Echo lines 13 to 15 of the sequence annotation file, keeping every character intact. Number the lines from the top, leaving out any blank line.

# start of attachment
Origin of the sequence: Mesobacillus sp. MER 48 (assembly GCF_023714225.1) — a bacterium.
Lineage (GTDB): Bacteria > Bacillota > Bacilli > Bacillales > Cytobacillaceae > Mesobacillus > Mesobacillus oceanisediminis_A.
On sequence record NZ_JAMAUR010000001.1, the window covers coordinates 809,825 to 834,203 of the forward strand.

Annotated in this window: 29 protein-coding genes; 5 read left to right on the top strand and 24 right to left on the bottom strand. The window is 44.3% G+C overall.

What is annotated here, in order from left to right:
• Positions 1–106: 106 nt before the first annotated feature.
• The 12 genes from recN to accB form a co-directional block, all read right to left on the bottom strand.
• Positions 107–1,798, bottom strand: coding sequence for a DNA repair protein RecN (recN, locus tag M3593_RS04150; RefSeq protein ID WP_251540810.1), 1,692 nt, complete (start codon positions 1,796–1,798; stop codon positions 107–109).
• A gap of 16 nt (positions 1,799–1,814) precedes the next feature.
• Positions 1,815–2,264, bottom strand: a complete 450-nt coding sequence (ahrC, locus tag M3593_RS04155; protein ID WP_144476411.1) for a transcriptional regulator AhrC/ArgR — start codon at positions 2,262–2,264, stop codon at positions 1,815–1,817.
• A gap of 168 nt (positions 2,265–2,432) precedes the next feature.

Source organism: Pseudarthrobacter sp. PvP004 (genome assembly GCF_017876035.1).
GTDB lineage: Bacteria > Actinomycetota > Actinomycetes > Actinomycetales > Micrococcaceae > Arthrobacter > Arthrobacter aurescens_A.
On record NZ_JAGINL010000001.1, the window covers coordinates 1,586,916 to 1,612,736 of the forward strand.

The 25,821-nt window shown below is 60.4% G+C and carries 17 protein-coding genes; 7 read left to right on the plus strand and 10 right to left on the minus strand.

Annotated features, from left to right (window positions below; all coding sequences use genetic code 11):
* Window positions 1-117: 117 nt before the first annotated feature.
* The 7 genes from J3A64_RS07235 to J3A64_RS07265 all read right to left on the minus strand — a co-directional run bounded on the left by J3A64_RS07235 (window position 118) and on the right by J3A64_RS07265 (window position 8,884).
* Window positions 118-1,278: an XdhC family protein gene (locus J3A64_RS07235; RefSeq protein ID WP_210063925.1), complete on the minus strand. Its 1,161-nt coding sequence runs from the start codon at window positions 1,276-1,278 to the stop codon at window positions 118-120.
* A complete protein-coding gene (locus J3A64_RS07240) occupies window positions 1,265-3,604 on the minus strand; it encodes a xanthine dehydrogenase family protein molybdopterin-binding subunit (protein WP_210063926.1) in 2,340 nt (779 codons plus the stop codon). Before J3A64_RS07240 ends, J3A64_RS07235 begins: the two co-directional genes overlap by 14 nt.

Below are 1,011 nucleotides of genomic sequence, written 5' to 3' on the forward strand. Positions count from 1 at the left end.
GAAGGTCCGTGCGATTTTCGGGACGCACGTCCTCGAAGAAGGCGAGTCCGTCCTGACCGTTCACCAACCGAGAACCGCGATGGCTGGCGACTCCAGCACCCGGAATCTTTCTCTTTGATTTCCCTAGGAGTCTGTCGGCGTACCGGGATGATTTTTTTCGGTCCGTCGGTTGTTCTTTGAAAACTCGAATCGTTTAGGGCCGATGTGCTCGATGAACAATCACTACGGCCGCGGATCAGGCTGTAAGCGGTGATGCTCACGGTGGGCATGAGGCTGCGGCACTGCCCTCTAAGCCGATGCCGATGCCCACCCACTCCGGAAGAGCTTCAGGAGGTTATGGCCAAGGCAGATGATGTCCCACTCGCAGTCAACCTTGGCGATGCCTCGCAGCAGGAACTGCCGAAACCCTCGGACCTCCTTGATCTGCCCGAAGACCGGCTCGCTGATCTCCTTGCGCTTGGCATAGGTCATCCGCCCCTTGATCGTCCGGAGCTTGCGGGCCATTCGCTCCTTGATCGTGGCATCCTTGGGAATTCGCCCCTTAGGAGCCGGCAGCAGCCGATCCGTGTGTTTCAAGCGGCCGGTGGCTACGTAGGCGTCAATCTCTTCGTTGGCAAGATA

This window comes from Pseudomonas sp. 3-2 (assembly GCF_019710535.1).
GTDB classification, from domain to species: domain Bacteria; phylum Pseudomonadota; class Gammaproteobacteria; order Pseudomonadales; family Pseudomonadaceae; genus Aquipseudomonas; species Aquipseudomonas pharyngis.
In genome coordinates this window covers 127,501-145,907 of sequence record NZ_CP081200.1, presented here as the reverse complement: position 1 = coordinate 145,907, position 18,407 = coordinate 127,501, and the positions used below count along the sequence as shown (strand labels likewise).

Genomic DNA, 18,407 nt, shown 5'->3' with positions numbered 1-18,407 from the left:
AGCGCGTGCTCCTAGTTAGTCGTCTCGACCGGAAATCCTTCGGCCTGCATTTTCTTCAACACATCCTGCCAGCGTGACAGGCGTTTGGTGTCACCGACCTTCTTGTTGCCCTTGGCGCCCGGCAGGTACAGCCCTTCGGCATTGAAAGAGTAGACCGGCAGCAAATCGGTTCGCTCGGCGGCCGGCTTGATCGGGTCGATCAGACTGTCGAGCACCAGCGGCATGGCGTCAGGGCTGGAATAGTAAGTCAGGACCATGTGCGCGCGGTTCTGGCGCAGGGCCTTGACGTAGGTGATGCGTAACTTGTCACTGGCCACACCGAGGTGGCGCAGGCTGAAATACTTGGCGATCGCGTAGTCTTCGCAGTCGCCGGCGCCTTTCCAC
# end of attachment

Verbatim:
GTDB lineage: Bacteria > Actinomycetota > Actinomycetes > Actinomycetales > Micrococcaceae > Arthrobacter > Arthrobacter aurescens_A.
On record NZ_JAGINL010000001.1, the window covers coordinates 1,586,916 to 1,612,736 of the forward strand.

The 25,821-nt window shown below is 60.4% G+C and carries 17 protein-coding genes; 7 read left to right on the plus strand and 10 right to left on the minus strand.